The “political declaration” that Prime Minister Theresa May has agreed with the European Union (EU) is very vague and has very few details about what the future relationship between the EU and the UK will be. The declaration doesn’t commit the EU to anything. It’s not a legal agreement, unlike the 525-page “Withdrawal agreement”‘ which includes guarantees that are legally binding including the £39 billion “divorce bill” the UK will pay the EU, albeit over several years. Besides, the biggest bone of contention in the agreement – the Irish backstop – still remains. I do not see it passing the UK Parliament in its current form and even if it does, I strongly believe the Tory party will split and a new election will see Labour come to power. There is many a Conservative party voter who would not vote for the Conservative party again, such is the level of opposition to May’s “Withdrawal agreement.” Now, of course, all this could be averted if the deal were amended and the Irish backstop is either removed or has a fixed period of validity. I expect US economic growth to slow down next year and therefore believe that the US Federal Reserve (Fed) will pause hiking interest rates. I expect the Fed to increase rates only twice next year. The G-20 summit will be held at the end of this month in Argentina. With US President Donald Trump pushing publicly for a trade deal with China and China loosening its Joint Venture requirements ahead of the meeting, signs are that both sides want to make progress on this issue at the summit. We could see a rally in risk assets if a deal comes to pass or even if the 25% tariffs that are to come into effect in January are postponed. By the end of Q2, the US would have entered the 2020 Presidential election cycle and Trump will do all he can to get re-elected. For that, he needs a healthy economy, a high reading on the S&P 500 Index, low unemployment, rising wages and oh yes, no recession.
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Last Thursday was a day of feverish political frenzy in the UK. At one point it looked like the number of ministerial resignations could easily run into the double digits as displeasure within the Cabinet and the Conservative party grew with the Withdrawal Deal Prime Minister Theresa May had agreed with the European Union’s (EU) chief Brexit Negotiator Michel Barnier. Two cabinet resignations promptly followed including that of the Brexit Minister, Dominic Raab and rumours swirled that May could be pushed out in a vote of no confidence. As we waited for May to speak from the steps of Downing Street one of my staunchly Francophile colleagues remarked- “I really admire the English. They may be unhappy with Theresa May and her Brexit withdrawal deal but they don’t go out on the street and strike or carry out a revolution”. He was obviously drawing a comparison to strikes and protest, which are an essential part of life in France.
So why don’t the English revolt? Why in hundreds of years has there not been similar upheavals to the revolutions and civil wars in say, France or Russia?
The short answer is there have been revolutions in Britain – the Peasants’ Revolt of (1381), the Glorious Revolution (1688-89), the Jacobite rising (1715-1716) and others. The reason they are not remembered as well as the French Revolution or the Russian Revolution is that they were all unsuccessful. The rebels have only one success to show – the English Civil War of (1642- 1651) when King Charles I was defeated by Oliver Cromwell’s army and eventually executed. The English tried the new system – England as a Republic – for a decade, decided it didn’t work and in 1660 promptly reverted to the monarchy (albeit a constitutional monarchy with parliamentary controls) crowning Charles II (Son of Charles I) as King of England, Scotland and Ireland.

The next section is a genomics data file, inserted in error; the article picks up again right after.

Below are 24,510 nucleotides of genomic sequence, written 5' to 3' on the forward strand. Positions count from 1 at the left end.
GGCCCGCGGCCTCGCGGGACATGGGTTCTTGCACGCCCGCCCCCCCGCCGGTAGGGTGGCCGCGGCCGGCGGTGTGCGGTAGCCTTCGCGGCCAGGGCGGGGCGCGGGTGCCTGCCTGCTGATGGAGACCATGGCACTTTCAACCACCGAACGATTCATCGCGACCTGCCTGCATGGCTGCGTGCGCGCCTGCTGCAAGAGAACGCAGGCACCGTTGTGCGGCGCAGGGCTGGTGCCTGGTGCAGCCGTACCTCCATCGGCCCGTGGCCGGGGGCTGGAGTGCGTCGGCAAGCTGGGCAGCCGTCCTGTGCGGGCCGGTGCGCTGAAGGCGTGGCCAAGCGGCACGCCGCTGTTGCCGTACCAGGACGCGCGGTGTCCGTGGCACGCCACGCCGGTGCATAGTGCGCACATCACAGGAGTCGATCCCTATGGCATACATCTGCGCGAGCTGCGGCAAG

The long and considered answer is that for hundreds of years, Britain has been a more democratic nation, with a rich parliamentary history of reforms, when compared to other European nations and has granted more rights to its people sooner. The English had rights and property ownership going back over 800 years. The Magna Carta and the Doomsday Book are fine examples. The latter, a record of a huge survey of land and landholding commissioned in 1085, and the former, a charter of rights agreed to by King John of England at Runnymede, near Windsor, on 15 June 1215 that served as the foundation of the freedom of the individual against the arbitrary authority of the monarch/state. The Magna Carta became a major influence on the Constitution of the United States of America and the Bill of Rights, and the Constitutions of several other countries. Therefore, while the rest of Europe had to resort to political revolutions to win rights, the English didn’t have the same urge, or need, as the State reformed far more willingly (albeit under social pressure) and regularly.
As former US President John F. Kennedy said, “Those who make peaceful revolution impossible will make violent revolution inevitable.” Britain made “peaceful revolutions” and follow up reforms possible. The 1832 Reform Act gave a vote to the middle class. Its successor, the 1867 Reform Act gave a vote to every male adult householder living in towns. The Suffragettes movement in 1914 led to women getting voting rights. The social reforms in 1906-1914 brought in – Medical tests for pupils at schools and free treatment provided, compensation to workers for injuries at work, the introduction of a pension of five shillings for those over 70 that freed the pensioners from fear of the workhouse. In 1911, the government introduced the National Insurance Act that provided insurance for workers in a time of sickness and unemployment. And when the House of Lords resisted some of these reforms, an Act of Parliament in 1909 ended the veto of the House of Lords. Britain’s government was the model most Liberals throughout Europe sought to copy. The would-be rebels in Britain, therefore, have always had just enough “equity” to keep them from rebelling and burning down the establishment.